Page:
Claremont Riding Academy

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Claremont Stables
The right half of an old, sturdy-looking 4-story, 5-bay building, faced with partly soiled beige brick and architectural decorations. The right bay has a gabled fifth floor with 3 small windows.  A fire escape runs down the front. At street level 1½ large doorways are visible. One of the 20 or so windows is boarded, another is painted black.
Claremont Riding Academy, April 2008
Claremont Riding Academy is located in New York City
Claremont Riding Academy
Claremont Riding Academy is located in New York
Claremont Riding Academy
Claremont Riding Academy is located in USA
Claremont Riding Academy
Location 173–177 W. 89th St.,
New York, New York
Coordinates 40°47′23″N 73°58′23″W / 40.78972°N 73.97306°W / 40.78972; -73.97306Coordinates: 40°47′23″N 73°58′23″W / 40.78972°N 73.97306°W / 40.78972; -73.97306
Area 0.2 acres (0.081 ha)
Built 1892
Architect Rooke, Frank A.
Architectural style Romanesque, Flemish[1]:item 8
NRHP Reference # 80002683
Significant dates
Added to NRHP April 16, 1980
Designated NYCL August 14, 1990

The Claremont Riding Academy, originally Claremont Stables, 175 West 89th Street, between Columbus and Amsterdam Avenues on Manhattan's Upper West Side, was designed by Frank A. Rooke and built in 1892. Closed in 2007, Claremont was the oldest continuously operated equestrian stable in New York City and the last public stable in Manhattan.[2][3] The building was listed on the National Register of Historic Places in 1980[4] and designated a New York City Landmark in 1990.[5] Since 2010, it has belonged to the Stephen Gaynor School.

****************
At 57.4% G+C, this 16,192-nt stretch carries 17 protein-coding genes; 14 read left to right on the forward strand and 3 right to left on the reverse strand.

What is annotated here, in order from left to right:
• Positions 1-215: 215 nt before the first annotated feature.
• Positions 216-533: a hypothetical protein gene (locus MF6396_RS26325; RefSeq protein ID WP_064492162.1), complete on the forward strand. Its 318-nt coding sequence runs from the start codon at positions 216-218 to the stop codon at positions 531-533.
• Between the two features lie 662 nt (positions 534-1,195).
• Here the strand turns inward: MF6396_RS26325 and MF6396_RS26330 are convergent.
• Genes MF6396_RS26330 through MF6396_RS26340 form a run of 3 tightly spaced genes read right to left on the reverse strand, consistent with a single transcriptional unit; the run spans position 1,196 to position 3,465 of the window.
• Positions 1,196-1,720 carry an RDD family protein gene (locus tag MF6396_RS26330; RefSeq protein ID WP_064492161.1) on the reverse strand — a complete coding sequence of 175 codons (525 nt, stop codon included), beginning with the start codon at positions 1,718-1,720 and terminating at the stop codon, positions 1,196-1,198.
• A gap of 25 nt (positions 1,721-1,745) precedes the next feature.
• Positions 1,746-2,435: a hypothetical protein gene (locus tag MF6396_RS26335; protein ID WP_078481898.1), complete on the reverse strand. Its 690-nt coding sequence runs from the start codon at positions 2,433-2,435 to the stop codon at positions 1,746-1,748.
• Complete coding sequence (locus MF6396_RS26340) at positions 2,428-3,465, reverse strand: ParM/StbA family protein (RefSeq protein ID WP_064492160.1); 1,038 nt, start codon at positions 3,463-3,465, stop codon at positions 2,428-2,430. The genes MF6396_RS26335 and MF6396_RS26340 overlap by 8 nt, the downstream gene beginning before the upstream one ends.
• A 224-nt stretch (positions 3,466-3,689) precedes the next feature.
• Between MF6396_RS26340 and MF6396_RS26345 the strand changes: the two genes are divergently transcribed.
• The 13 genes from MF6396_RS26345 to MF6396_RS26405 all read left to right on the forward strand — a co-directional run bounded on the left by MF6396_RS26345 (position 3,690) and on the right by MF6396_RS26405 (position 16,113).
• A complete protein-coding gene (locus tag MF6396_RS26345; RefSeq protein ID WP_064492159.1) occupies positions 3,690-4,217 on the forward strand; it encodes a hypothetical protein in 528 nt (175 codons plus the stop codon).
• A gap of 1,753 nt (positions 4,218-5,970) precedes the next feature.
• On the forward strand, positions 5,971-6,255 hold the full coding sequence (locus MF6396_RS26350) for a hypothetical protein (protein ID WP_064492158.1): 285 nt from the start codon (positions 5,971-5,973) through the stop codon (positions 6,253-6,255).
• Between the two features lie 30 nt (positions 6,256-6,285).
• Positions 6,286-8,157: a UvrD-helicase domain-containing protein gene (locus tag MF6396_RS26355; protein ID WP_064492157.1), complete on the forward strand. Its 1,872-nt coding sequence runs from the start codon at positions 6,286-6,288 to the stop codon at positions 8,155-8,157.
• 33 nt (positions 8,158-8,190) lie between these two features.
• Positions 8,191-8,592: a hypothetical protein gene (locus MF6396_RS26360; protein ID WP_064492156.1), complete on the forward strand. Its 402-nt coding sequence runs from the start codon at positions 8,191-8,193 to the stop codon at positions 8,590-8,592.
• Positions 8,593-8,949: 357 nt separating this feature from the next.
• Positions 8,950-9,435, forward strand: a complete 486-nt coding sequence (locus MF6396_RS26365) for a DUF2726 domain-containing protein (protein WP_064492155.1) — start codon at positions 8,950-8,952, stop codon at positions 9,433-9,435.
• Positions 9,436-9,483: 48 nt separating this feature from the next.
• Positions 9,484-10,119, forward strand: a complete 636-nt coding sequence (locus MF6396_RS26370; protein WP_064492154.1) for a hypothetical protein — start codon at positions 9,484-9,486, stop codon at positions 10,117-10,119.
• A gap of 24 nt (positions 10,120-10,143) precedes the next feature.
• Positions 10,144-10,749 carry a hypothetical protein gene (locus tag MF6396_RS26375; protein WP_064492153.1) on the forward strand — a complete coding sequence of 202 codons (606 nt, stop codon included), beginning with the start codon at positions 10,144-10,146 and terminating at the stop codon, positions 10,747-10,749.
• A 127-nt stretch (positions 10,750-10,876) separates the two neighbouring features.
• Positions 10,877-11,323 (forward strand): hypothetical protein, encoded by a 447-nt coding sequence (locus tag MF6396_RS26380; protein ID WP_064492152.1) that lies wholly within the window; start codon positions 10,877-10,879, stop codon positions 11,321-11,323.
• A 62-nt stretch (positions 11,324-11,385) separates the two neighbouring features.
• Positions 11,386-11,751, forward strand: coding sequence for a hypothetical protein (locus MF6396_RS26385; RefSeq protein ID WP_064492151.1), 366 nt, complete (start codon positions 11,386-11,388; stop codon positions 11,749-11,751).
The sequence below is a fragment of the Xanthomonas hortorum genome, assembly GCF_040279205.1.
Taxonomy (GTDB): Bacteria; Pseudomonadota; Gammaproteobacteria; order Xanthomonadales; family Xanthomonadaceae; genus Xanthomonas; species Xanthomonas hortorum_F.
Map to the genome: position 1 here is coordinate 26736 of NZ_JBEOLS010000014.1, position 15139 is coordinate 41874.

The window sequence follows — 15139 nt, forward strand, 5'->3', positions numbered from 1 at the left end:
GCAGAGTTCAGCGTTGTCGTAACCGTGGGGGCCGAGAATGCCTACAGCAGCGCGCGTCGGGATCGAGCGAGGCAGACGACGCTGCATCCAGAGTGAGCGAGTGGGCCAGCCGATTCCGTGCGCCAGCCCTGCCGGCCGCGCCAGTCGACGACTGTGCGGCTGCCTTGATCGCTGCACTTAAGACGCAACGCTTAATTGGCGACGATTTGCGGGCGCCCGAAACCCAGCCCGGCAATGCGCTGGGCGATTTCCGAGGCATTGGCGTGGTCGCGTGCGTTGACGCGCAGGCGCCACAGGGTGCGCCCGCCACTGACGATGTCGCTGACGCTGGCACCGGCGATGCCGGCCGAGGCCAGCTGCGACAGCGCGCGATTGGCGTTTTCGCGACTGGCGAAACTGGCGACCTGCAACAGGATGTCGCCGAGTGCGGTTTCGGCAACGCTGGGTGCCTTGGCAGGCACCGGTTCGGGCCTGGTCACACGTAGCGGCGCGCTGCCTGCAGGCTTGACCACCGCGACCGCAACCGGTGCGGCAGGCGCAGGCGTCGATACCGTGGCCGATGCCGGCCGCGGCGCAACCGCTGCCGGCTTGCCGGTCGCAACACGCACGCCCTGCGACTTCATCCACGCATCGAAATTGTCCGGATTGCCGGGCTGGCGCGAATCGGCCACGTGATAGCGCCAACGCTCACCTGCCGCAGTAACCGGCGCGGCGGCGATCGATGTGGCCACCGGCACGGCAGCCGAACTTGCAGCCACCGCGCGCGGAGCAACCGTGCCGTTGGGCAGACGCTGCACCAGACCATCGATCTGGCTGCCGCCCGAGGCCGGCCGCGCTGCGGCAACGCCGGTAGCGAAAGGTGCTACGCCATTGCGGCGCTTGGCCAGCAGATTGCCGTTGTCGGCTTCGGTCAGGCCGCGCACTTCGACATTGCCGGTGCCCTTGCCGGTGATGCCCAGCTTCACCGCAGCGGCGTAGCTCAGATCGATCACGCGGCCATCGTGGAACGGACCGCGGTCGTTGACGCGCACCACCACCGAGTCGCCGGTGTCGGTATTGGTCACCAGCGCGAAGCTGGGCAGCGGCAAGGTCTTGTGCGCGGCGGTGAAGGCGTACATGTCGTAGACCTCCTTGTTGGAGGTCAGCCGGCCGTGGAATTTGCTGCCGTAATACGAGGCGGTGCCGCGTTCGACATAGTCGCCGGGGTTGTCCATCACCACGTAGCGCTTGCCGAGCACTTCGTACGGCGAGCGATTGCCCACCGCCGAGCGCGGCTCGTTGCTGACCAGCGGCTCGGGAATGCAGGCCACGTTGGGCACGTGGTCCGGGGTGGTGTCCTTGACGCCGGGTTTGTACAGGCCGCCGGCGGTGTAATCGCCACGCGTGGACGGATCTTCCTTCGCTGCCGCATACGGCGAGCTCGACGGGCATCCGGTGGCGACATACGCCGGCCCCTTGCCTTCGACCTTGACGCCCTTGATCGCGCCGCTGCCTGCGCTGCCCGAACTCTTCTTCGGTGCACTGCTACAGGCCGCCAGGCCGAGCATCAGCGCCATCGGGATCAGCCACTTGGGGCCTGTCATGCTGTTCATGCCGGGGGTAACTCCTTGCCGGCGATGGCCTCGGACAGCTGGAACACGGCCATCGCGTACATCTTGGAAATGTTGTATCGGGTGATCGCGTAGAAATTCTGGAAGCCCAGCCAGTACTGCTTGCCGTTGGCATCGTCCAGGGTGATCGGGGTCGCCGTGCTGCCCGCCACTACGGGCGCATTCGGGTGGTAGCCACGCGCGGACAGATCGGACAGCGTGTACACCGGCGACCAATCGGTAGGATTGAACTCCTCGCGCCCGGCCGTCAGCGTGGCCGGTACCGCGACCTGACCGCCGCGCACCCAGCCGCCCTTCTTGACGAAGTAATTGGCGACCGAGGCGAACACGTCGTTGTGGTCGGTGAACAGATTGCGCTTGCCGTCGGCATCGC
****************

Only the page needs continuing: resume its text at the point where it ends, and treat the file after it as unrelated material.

Claremont Stables[edit]

Set of 3 two-story buildings, looking mostly alike, each with a large door on the street level and a gable on the roofline, all faced in beige brick. They are adjacent to each other and to the buildings on either side. Camera is across the street from the adjacent building on the right, viewing the row in perspective.
Former private stables adjoining Claremont on its east

In 1892, when horses still provided the primary means of transportation – the first automobile appeared on Manhattan's streets six years later – developer Edward W. Bedell, architect Frank A. Rooke, and builder Richard Deeves created a four-story carriage stable with a full basement. A penthouse was added in 1901. The structure had stalls for horses on the basement and second floors, and carriage storage space on the third, fourth, and penthouse floors; the main floor was used for carriage storage and for hitching the horses to their burdens. Horses and carriages could be had for hire, and horses could be boarded.[1][5]

At the same time, Rooke designed three two-story architecturally compatible private stables which were built on the neighboring lots – now 167, 169, and 171 West 89th Street – which Bedell then sold to local families.[5] These were listed on the National Register of Historic Places in 1983.[6][7] They were rehabilitated in 1989 by Buck & Cane to serve as the home of Ballet Hispanico.[8]

The style is Romanesque Revival. Prevalent in the 1880s and found throughout the Upper West Side, the style was adapted for a number of different building types, both residential and commercial. The facade is beige Roman brick, limestone, and terra cotta.[5]

The building is supported by the two outside brick walls, plus column and girders. The ground floor and basement columns are cast iron. The stable floors were of scored concrete or cement, with drains for liquid waste disposal. The basement and first and second floors were connected by ramps.[1]

Bedell sold the building in 1893, and over the next thirty-four years a number of different concerns operated the stable as lessees.[5]

Claremont Riding Academy[edit]

The Claremont Riding Academy logo, a black-and-white drawing showing the silhouette of a horse and rider, stylized bushes behind them, and a stylized city skyline behind the bushes. At bottom, square letters spell out Claremont Riding Academy.

In 1927 the Claremont Stables became a riding school, in part to encourage the employment of the bridle paths in nearby Central Park. In December 1943, Irwin J. Novograd, a Polish immigrant employed as a bookkeeper for Claremont, purchased the building.[5]